KUALA LUMPUR, Jan 20 — Malaysia announced today a series of fresh incentives to attract more foreign and domestic producers of energy efficient vehicles (EEV) and hybrid cars, hoping to restore the country’s status as Southeast Asia’s automotive hub.
International Trade and Industry Minister Datuk Seri Mustapa Mohamed, in unveiling the country’s revised National Automotive Police (NAP) 2014 here, said by removing certain conditions for manufacturing licences, Putrajaya hopes to turn the local car market into an EEV hub.
The minister declined to state the exact targeted amount of investment that the government was aiming for, but said it hopes for a figure higher than 2012’s recorded figure of RM5 billion for EEVs.
In comparing Malaysia’s new policy for EEV production against rivals Thailand and Indonesia’s existing policies, Mustapa said investors will enjoy lower taxes and would not face any investment conditions.
“No investment conditions, no equity conditions, no number of units you got to produce,” he said when unveiling the NAP 2014.
He later said that the government was in talks with a few car manufacturers over the new EEV scheme but declined to name them, later saying that it was aiming at pulling in three to four companies by 2018.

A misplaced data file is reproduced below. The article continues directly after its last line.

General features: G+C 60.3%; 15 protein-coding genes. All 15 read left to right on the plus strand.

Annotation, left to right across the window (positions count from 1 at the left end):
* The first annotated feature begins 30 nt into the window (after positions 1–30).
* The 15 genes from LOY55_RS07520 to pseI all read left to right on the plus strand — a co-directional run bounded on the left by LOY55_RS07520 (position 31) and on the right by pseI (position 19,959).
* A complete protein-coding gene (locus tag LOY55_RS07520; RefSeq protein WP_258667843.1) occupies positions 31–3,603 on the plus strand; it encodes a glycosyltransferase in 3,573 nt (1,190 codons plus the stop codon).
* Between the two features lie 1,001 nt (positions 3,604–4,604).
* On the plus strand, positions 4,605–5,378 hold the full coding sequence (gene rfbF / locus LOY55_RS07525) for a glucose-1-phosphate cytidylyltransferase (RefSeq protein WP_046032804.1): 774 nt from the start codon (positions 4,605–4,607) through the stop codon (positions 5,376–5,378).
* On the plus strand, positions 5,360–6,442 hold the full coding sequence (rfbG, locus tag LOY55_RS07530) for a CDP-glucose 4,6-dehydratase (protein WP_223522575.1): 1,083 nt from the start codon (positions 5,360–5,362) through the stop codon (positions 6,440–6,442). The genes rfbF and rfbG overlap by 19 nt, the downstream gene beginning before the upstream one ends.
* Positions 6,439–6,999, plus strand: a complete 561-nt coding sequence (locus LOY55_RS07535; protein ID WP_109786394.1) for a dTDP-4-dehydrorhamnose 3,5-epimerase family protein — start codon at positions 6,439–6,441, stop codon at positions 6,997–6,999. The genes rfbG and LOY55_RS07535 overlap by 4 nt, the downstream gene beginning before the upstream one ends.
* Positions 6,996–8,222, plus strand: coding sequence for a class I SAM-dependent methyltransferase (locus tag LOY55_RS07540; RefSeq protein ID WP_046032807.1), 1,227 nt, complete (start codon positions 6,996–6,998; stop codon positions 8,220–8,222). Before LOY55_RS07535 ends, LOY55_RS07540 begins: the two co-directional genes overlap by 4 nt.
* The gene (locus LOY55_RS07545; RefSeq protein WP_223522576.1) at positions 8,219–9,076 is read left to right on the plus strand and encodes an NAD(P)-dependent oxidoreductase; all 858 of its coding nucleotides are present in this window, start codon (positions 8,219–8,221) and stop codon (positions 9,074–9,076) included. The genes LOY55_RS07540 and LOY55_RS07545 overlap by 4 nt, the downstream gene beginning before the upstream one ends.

Putrajaya will also be offering RM2 billion in financial aid for EEV manufacturers over the next six years, with RM 1.89 billion as soft loan and RM175 million in grants for human capital and Bumiputera development.
The government is also set to extend the exemption of excise tax and import tax for locally-assembled hybrid cars and electric vehicles until December 31, 2015 and December 31, 2017 respectively.
While saying that the government previously froze the issuing of manufacturing licences for vehicles with engines at 1.8 litres capacity or below, Mustapa said it would now be open to companies that locally assemble EEVs.
As part of the NAP, Mustapa said the government was targeting an addition of 150,000 jobs in the automotive sector by 2020, as well as the ramping up of the export of passenger cars from around 20,000 units last year to 250,000 units in six years’ time.
By 2020, the government is also aiming to double its total production volume for passenger cars from last year’s rough figure of 0.57 million units to 1.25 million units.
It also wants to produce 100,000 units of commercial vehicles and 800,000 units of motorcycles by 2020.